Is Green & Bio Polyols A Strong Competitor Of Synthetic Polyols?

Is Green & Bio Polyols A Strong Competitor Of Synthetic Polyols?
Pie-share And Growth Rate For Green & Bio Polyols By Region, 2021

Green and bio polyols are either synthesized from natural oils, such as soya, castor, palm, canola, and sunflower, or natural sources, such as corn and sugar, or carbon dioxide (CO2). They are also recycled from polymers such as polyurethanes (PU) and polyethylene terephthalate (PET). These polyols are used to make PU rigid and flexible foams and coatings, adhesives, sealants, and elastomers (CASE), which are used in several end-use industries. The green and bio polyols market comprises polyether polyols and polyester polyols. Green and bio-based polyether polyols are obtained by polycondensation reaction of propane-1,3-diol derived from Glycerine, which can be obtained from several plant sources. Bio-based polyester polyols are formed by the condensation of bio-based dicarboxylic acids, such as adipic or succinic acid, with bio-based polyols (propane-1, 3-diol).

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The Global green and bio polyols market is estimated to be 4,389.0 USD Million in 2022 and projected to reach 6,8992.2 USD Million registering a compounded annual growth rate (CAGR) of 9.5% between 2022 and 2027. Factors such as eco-friendliness and sustainability of bio polyols, consistent supply of bio-based feedstock, and crude oil price fluctuations affect the green and bio polyols market directly and indirectly. Increasing use of bio polyols in the automotive and packaging industries and recycling of polyols from foam-based waste offer lucrative growth opportunities for the green and bio polyols market. However, the high costs of these polyols as compared to conventional polyols are a major restraint for market players.

The growth of the market is primarily backed by the high demand from growing end-use industries in North America and Europe, which prefer PU foam manufactured from eco-friendly and sustainable materials. Stringent regulations associated with chemical manufacturing are also driving the market for global green and bio polyols.

Glycerine dominated the green & bio polyols market accounting for around 45% of the sales revenue. The yield ranges is between 80% and 95 % is one of the major factors for the high consumption of Glycerine for the production of green & Bio Polyols. Further the crude Glycerine benefit the biodiesel manufacturers by eliminating the disposal fees and creating a new revenue source for them.

Polyols are generally produced from petroleum derivatives. However, concerns regarding the sustainability of petroleum-based PU have led to the development of green or bio-based PU derived from renewable sources such as natural oils and sugar. Polyols derived from renewable sources are used to produce various PU materials such as foams, elastomers, rigid plastics, and coatings because of their high versatility. These materials have shown properties comparable to those of their petroleum-based counterparts.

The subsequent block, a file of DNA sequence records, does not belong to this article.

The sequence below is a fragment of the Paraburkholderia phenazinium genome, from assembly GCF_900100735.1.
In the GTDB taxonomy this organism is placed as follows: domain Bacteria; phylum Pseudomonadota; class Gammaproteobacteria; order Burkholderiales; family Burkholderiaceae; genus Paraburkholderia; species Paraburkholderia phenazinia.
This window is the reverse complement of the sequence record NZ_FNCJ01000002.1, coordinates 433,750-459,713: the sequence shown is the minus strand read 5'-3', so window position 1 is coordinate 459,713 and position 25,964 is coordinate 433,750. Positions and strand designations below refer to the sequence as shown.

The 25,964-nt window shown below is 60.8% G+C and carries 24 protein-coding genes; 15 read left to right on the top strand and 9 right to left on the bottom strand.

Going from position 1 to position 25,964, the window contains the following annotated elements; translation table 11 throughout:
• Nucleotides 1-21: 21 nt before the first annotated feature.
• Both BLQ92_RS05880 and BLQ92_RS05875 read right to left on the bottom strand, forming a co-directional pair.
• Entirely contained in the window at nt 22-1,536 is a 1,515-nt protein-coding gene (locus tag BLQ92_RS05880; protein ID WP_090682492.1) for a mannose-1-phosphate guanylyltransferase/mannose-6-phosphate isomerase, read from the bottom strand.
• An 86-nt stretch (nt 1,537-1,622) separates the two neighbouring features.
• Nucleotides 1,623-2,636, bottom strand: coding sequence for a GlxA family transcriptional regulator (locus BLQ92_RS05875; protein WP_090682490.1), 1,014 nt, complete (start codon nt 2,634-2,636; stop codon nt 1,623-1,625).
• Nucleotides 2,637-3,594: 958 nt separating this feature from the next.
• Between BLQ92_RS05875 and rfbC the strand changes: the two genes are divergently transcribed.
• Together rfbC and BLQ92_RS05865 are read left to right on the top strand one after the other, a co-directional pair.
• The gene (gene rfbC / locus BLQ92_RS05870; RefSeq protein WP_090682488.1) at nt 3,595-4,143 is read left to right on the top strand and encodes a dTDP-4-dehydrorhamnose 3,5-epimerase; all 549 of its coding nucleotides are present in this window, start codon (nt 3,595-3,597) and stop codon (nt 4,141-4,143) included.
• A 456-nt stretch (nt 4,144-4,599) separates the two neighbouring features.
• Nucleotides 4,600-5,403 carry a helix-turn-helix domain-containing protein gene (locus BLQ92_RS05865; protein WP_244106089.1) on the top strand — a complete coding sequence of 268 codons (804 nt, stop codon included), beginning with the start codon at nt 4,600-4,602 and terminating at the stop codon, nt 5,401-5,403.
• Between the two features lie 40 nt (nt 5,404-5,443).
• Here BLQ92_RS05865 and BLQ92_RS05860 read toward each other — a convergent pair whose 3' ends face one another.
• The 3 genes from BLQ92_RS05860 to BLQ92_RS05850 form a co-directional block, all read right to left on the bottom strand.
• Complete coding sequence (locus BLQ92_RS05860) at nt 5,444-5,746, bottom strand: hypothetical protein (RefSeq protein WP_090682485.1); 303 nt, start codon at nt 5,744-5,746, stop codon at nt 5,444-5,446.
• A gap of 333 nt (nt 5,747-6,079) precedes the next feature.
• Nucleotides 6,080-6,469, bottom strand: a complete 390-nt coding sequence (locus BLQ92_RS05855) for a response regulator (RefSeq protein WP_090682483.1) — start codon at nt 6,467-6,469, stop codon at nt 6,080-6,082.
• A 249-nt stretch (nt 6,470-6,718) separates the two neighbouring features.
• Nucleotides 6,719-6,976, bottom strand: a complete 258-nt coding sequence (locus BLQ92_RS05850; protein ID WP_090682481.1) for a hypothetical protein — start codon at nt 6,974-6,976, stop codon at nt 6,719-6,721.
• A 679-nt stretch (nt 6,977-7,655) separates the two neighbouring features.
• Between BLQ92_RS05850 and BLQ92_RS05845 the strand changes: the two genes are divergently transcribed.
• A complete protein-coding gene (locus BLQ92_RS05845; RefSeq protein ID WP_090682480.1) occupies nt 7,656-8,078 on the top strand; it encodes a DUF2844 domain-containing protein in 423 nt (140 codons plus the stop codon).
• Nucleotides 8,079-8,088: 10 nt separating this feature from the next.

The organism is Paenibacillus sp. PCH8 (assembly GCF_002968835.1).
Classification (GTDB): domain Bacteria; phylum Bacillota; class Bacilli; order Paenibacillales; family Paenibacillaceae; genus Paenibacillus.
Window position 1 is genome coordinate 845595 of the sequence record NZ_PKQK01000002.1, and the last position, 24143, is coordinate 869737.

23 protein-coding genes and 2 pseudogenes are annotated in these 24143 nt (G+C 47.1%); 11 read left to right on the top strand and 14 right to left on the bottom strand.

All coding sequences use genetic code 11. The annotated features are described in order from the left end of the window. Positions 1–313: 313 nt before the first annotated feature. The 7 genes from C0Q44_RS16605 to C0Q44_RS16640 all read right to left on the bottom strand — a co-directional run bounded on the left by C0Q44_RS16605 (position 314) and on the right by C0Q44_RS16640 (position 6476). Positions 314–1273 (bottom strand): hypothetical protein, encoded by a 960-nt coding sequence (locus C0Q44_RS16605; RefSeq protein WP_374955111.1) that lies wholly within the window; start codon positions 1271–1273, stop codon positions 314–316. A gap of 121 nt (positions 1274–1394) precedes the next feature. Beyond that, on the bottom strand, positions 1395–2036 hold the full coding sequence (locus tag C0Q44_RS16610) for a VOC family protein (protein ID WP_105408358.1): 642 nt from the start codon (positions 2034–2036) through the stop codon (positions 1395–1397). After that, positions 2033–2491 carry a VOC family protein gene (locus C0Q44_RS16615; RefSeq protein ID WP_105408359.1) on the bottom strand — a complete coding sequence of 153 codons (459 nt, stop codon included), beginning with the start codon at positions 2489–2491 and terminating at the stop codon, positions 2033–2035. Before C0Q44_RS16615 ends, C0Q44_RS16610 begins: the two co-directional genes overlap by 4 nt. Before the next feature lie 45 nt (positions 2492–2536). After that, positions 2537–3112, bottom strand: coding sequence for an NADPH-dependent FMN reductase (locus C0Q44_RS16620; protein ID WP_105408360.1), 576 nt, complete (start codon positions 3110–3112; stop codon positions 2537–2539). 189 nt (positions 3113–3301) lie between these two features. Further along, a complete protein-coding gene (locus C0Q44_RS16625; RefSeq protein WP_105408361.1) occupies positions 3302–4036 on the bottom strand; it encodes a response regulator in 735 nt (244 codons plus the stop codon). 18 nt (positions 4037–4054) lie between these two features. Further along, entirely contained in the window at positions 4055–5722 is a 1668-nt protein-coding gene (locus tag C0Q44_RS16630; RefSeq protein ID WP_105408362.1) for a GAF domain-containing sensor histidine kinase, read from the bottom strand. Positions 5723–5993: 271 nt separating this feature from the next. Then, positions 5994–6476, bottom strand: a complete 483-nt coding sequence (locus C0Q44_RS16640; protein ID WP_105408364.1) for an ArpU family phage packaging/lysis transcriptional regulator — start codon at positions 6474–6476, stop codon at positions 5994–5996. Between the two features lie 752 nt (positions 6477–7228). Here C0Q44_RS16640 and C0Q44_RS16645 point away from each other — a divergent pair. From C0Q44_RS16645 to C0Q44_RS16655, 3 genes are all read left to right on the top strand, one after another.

Various renewable sources are available to produce green or bio-based polyols. The major sources for polyols production are natural oil and its derivatives; sugar from which bio-based diols such as 1,3-propanediol (PDO), BDO, and diacids (succinic acids) can be derived; and CO2. Polyols can also be recycled from PU and PET polymers.

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Key Raw Materials For The Production Of Green & Bio Polyols

  • Bio polyols made from natural oils are also known as natural oil polyols. These polyols can be made from soybean oil, rapeseed (canola) oil, palm oil, castor oil, and sunflower oil. The usage of a specific natural oil can be dependent on the region.
  • Bio polyols can be made from succinic acid, which can be produced by the carbon-neutral fermentation of sugar. Sugar itself can be produced from many sources, such as sugarcane, sugar beet, and corn. Bio-based succinic acid and its derivatives have performance advantages in a wide variety of applications.
  • For the production from Glycerine the reactor is loaded with crude Glycerine, biomass, and a catalyst and heated at atmospheric pressure in the one-pot catalytic process that produces bio polyol from lignocellulosic biomass. During the reaction, methanol is recovered and reused for biodiesel production using a distillation system at temperatures around 100°C. When the reactor reaches the desired temperature, the crude Glycerine (both Glycerine and impurities) reacts with the biomass in the presence of the catalyst to produce bio polyol.
  • CO2-based polyols are made by the co-polymerization of CO2 and epoxides, with the resulting products containing more than 40% by weight of CO2. These results in aliphatic polycarbonate structures, of which the most common are polypropylene carbonate (made from propylene oxide and carbon dioxide) and polyethylene carbonate (made from ethylene oxide and carbon dioxide). The amount of CO2 present can be controlled by the reaction catalyst; alternating materials such as polypropylene carbonate and polyethylene carbonate can have a high CO2 content. The use of waste CO2 as a significant raw material yields a product with an extremely low carbon footprint. As the price of waste CO2 is significantly lower than conventional petroleum-based raw materials, polyols manufactured from CO2 cost less than conventional polyols produced from petroleum derivatives.

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